In early October, for instance, the analysis office issued the first of several weekly reports about the problem of cyber-terrorism in Louisiana but made no mention of a successful attack that recently had occurred on the state’s computer network.
Subsequent reports also failed to mention the attack but did include tallies, without specifics, of thousands of thwarted hacking attempts on computer systems around the state. The reports read like local crime blotters, offering little useful information about who had attempted the attacks. Each was sent to more than two-dozen agencies, including the Justice Department’s Alcohol, Tobacco and Firearms and Explosives Bureau, the Drug Enforcement Administration and NASA.
The New Orleans CityBusiness journal reported on the successful attack on the state’s computers in November.
In another report, the intelligence and analysis office focused on a traffic stop in Texas in August 2010. A state trooper had found more than 3,000 pounds of marijuana hidden between the floorboards of a trailer. Details about the arrest became public the next day in a court filing that included the trafficker’s itinerary. The intelligence and analysis office did not issue its report about the arrest until early October 2010, two months later. Among the recipients of its two-paragraph intelligence alert: U.S. Immigration and Customs Enforcement, the federal agency that had been investigating the case for weeks.
Earlier this year, municipal workers in Spokane, Wash., found an unexploded bomb along a parade route on Martin Luther King Jr. Day. The attempted bombing received top billing on NBC, ABC and other news outlets.
The office published “raw” intelligence more than three weeks after the incident. The report offered little new information, besides borrowing the FBI’s description of the bomb. One of the report’s insights: “The Washington State Fusion Center continues to monitor the investigation,” the office wrote.
Daryl Johnson, a former analyst in the intelligence and analysis office, said the tendency to rewrite newspaper stories is a consequence of relying on inexperienced analysts and contractors. Leaders of the office have “the expectation that anyone can be assigned to any topic and start writing comprehensive intelligence reports within days,” he said. “That’s a bit much to ask of any analyst.”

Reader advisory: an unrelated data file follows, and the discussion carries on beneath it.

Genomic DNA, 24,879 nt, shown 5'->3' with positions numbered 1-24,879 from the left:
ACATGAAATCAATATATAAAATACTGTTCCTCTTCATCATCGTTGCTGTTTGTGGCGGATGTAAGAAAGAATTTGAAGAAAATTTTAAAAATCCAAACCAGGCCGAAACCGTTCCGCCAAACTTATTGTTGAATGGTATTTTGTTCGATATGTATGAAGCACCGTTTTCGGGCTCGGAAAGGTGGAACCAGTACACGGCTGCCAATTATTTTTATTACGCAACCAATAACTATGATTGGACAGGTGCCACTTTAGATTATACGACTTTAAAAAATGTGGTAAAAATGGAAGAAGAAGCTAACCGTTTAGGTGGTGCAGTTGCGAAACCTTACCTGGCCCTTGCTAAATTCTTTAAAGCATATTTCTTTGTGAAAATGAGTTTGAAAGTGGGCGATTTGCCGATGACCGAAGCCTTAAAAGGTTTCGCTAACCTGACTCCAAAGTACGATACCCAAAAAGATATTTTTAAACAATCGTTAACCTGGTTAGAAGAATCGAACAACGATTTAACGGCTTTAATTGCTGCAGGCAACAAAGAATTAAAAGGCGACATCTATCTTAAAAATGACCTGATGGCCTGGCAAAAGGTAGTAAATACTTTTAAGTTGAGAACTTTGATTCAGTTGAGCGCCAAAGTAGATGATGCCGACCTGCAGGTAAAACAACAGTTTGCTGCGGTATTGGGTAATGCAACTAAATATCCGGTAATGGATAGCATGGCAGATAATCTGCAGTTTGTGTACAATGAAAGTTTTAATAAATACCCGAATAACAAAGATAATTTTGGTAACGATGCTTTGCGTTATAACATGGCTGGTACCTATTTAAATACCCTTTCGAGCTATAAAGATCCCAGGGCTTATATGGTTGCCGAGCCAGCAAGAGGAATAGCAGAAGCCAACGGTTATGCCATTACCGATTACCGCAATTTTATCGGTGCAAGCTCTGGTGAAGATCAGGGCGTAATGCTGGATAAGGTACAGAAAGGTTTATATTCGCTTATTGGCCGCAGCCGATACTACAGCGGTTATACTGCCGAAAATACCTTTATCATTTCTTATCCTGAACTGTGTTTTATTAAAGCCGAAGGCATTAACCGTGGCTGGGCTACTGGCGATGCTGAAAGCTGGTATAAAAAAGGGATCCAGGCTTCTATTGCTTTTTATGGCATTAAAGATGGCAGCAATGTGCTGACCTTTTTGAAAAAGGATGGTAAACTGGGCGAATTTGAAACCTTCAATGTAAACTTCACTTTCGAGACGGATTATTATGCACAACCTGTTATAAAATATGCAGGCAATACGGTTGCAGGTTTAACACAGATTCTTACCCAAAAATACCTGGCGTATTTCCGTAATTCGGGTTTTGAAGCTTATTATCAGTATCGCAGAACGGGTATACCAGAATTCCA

Johnson said he was involved in the report that went through 28 rewrites. He said contractors edited them. That report, issued two years ago, was a nine-page assessment on the potential rise of right-wing extremists and their efforts to recruit U.S. veterans. Not long after its release, it was leaked. Some members of Congress and veterans groups said it smeared conservatives and offended U.S. troops.
Shortly before this year’s Major League Baseball All-Star Game in Phoenix, the office issued a joint threat assessment with the FBI and Arizona law enforcement agencies.
The 12-page document included maps and satellite photos of the venue, convention center and a prominent hotel. The document was labeled “For Official Use Only.”
There was just one problem: There apparently was nothing of substance to report.
“The FBI, DHS, and Phoenix metropolitan-area law enforcement agencies have identified no credible terrorist threats to the MLB ASG or its associated events and venues,” the document concluded. “Nevertheless, we assess that the MLB ASG’s high profile could make it a desirable target for terrorists or individuals seeking to cause casualties and to exploit media coverage to promote their cause.”
There’s no way to know how much the document cost U.S. taxpayers to produce.
Homeland security officials regularly have defended the reports. They say thousands of police officials read them, and they cite internal surveys that they say show 80 percent of respondents find “finished reports” either critical or very important. On average, about a dozen of the potentially thousands who received the reports responded to each survey.
Despite its problems, the office has supporters across the country, mostly state and local police, who applaud the training, security clearances and technology the Department of Homeland Security provides in a way other federal agencies, like the FBI, have not.
“DHS has done the best they can with … what they have,” said Steve Hewitt, co-director of the Tennessee Fusion Center, one of scores of new organizations in the states that gather, analyze and share information about terrorism and crime. “I don’t think they’re just getting by – I think they’re successful."
No one really knows how many people actually read the reports. Homeland security officials did not provide an estimate. Critics, including some who worked in the office, say the reports, large and small, are a waste of time and money.
“They (the intelligence office staff) don’t know quality from quantity,” said Lunner, the former official in the office.
Low standing in intelligence community
The intelligence and analysis office suffers from chronically low morale, in part because it has a reputation as being a member of the intelligence community’s junior varsity squad.
For years, contractors dominated the office, making up as much as nearly two-thirds of its staff. About a third of the government jobs went unfilled [PDF].
Homeland security officials said they’ve flipped that number around, having reached a majority of government employees [PDF] for the first time in 2010.
While the overall intelligence community last year remained in the top 10 places to work in the federal government, surveys from the intelligence and analysis office put it again near the bottom of all government workplaces. The employees said they were not satisfied with their jobs or the organization. They said they would not recommend the office as a good place to work, according to the survey.